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Strengthening a Commitment to Diversity and Inclusion in R&D With the Help of Novel Machine Learning Approaches

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Historically, clinical trials have relied heavily on white male participants, but today we know that such practices create knowledge gaps in how we understand the natural progression and treatment of acute and chronic conditions across different patient populations. That’s why enrolling sufficient patients from all gender, racial and ethnic groups in numbers that reflect current population proportions is essential for ensuring a treatment’s efficacy within all groups.


Despite many efforts over decades to address disparities, the underrepresentation of gender, racial and ethnic minorities in research and development persists. For example, African Americans make up 13.4% of the US population, but only 5% of trial participants. Hispanics represent 18.1% of the US population, but less than 1% of trial participants. These enrollment disparities have real consequences in terms of improved health outcomes for traditionally underrepresented communities, and industry stakeholders are recognizing the need to achieve meaningful change.

For example, in 2022, the US Food and Drug Administration issued draft guidance for trial sponsors to develop and submit a “Race and Ethnicity Diversity Plan” for their trial programs prior to finalizing study designs. To ensure that drug developers take tangible steps for progress with early planning and proactive thought, plans should include specific enrollment goals and an operational strategy to reach underrepresented and underserved racial and ethnic patient populations.


As they explore transformative approaches to improve diversity and inclusion in clinical trials, industry stakeholders are leveraging advanced technologies and the wealth of available data sources to better understand patient needs, burdens and more so they may increase interest and participation in trials.

This has allowed us to see how machine learning (ML) programs can effectively rank a list of trial sites according to which may yield higher patient enrollment based on trial protocols, including eligibility criteria, previous trial performance, claims data and patient demographics. However, by constantly fine-tuning ML capabilities, we see how a deep reinforcement learning framework designed with intent can effectively learn to better prioritize inclusion while optimizing trial site selection.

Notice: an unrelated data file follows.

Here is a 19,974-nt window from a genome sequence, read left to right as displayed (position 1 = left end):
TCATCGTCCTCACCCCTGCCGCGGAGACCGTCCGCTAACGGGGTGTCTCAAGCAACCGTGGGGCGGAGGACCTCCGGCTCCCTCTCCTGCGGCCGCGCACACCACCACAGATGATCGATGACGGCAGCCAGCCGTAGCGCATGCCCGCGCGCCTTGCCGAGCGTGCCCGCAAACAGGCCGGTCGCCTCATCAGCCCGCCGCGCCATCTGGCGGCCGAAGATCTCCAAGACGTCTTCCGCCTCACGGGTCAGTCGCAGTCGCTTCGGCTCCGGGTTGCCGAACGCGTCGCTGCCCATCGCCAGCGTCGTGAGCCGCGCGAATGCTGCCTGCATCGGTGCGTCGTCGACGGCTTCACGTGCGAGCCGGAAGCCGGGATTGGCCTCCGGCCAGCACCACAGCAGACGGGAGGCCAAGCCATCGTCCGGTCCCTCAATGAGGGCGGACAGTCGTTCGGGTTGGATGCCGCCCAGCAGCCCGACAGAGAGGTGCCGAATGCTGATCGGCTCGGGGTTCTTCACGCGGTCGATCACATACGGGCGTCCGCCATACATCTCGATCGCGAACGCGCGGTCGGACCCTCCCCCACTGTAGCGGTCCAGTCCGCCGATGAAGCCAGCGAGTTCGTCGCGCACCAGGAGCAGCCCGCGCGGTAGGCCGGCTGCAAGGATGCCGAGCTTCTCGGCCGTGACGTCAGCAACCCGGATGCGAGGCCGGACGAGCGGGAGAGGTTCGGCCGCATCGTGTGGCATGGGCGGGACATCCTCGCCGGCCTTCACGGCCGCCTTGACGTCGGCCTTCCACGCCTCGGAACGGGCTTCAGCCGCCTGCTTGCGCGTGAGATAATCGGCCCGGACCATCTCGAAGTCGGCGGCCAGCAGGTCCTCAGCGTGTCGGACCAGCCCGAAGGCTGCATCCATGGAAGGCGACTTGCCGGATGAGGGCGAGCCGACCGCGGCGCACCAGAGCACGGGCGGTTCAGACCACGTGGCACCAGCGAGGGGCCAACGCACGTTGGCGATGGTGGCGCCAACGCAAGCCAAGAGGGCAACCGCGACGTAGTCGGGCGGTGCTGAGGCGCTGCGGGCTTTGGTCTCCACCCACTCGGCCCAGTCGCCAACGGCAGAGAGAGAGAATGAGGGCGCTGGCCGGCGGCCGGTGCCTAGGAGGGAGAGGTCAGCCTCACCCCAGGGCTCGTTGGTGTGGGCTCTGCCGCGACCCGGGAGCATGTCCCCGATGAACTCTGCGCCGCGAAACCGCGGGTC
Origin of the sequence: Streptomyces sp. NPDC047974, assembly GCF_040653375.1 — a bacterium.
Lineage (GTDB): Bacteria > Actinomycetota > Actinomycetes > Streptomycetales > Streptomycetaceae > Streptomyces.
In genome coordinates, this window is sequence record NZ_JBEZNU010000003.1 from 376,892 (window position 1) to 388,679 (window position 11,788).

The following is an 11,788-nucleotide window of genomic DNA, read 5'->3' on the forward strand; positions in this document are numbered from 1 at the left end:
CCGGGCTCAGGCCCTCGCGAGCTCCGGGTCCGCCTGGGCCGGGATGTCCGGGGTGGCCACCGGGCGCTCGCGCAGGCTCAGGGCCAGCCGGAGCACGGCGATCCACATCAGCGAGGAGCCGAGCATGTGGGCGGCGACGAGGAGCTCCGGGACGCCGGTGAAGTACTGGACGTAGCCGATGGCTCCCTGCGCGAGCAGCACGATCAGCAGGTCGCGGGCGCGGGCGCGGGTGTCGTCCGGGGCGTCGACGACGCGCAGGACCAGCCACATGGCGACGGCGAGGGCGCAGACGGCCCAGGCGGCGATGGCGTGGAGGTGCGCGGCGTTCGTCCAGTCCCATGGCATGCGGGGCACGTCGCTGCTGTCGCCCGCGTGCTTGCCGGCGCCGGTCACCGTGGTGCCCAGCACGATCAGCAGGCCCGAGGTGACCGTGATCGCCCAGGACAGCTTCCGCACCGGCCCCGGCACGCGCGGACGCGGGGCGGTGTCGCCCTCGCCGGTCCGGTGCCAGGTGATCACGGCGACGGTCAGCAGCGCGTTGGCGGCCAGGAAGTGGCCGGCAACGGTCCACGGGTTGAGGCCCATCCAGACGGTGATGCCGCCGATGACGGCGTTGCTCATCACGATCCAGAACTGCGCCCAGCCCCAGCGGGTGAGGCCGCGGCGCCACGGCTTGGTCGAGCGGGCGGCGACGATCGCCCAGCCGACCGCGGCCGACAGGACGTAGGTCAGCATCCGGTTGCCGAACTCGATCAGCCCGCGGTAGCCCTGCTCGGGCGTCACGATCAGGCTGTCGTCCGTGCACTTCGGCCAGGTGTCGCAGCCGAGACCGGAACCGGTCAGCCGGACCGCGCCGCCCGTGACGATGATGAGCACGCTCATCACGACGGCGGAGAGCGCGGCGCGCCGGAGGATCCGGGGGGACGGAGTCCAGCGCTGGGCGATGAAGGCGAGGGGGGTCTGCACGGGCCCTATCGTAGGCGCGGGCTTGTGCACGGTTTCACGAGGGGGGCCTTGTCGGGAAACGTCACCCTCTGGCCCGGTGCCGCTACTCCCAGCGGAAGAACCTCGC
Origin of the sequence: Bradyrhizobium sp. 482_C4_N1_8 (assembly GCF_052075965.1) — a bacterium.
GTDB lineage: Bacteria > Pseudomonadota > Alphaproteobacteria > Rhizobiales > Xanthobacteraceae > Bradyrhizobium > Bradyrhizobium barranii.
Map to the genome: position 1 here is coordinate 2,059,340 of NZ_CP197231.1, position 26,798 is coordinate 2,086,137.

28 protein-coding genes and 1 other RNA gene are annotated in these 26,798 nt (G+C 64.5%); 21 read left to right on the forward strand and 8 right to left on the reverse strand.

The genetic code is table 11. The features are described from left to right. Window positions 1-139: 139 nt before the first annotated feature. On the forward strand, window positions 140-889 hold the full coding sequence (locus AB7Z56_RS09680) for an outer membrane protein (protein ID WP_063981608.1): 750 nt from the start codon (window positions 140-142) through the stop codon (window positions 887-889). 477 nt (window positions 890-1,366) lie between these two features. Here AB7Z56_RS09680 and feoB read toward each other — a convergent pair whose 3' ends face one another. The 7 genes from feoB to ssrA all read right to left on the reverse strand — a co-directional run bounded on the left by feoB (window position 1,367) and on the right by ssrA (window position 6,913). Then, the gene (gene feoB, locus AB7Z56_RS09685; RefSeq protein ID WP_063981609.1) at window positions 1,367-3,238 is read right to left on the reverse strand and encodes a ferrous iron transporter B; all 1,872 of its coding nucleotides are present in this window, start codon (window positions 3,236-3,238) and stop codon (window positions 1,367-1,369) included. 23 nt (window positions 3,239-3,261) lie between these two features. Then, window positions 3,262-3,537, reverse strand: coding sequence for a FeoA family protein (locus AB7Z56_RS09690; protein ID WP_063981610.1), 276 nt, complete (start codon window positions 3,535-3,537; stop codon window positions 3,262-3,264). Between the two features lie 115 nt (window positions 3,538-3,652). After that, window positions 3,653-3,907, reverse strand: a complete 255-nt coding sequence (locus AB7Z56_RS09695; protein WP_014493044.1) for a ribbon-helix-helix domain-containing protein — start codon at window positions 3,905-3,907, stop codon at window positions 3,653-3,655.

In this article, we discuss how a deep learning framework can specifically address real-world challenges to enhance site selection while seeking to improve trial diversity.


Site selection’s real-world challenges


To address enrollment disparity, clinical trial sponsors are using data-driven methodologies to calculate trial protocol burdens according to race and ethnicity, participating in community events (e.g., health fairs) to create local awareness, providing culturally relevant communications to patients for stronger engagement and much more. With early planning, multi-pronged approaches have been shown to be impactful.


To maximize the potential for sites to have adequate representative samples of participants with diverse backgrounds, sponsors have to dig deeper into the nuances of site identification and evaluation methodologies. But there are two notable barriers to site identification that impact improving equity in clinical trial participation:


Missing data

Site identification often starts with an analysis of claims and specialty data, including patient and public involvement, site visits and clinical research coordinator participation, past enrollment performance and recruitment rates. These data sets will best inform the likelihood of local patient enrollment.

However, the issue to keep in mind is that trial sites with a greater minority population are potentially more likely to lack data due to insufficient data collection and reporting. Though race and ethnicity data reporting from trials is increasing, it is still a work in progress. Existing tools fail to cope with missing data, meaning this issue only exacerbates the underlying unfairness when sites in minority-rich locations are overlooked.


The enrollment-diversity trade-off

Adding diversity as a qualifier for target sites to maximize enrollment can be challenging. We cannot simply impose fairness by setting quotas for each racial or ethnic group because the fewer minority-population participants selected by existing approaches would effectively set enrollment caps. We must balance the trade-off between enrollment needs and fairness, and as such, we need to optimize simultaneously for both objectives.


Where deep reinforcement learning models can help

Given what must be considered to meet the challenges discussed above, clinical trial sponsors need to determine how best to optimize multiple site parameters to ensure better enrollment rates with diverse patient populations.


The use of ML solutions to improve clinical trial design and execution is broadening with time as skilled data scientists gather more practice-based insights and apply them to further fine-tune ML-based models for the task at hand. Currently, ML is helping to validate assumptions about trial feasibility, extract meaningful patterns of patient outcomes to drive trial design, predict trial outcomes and more.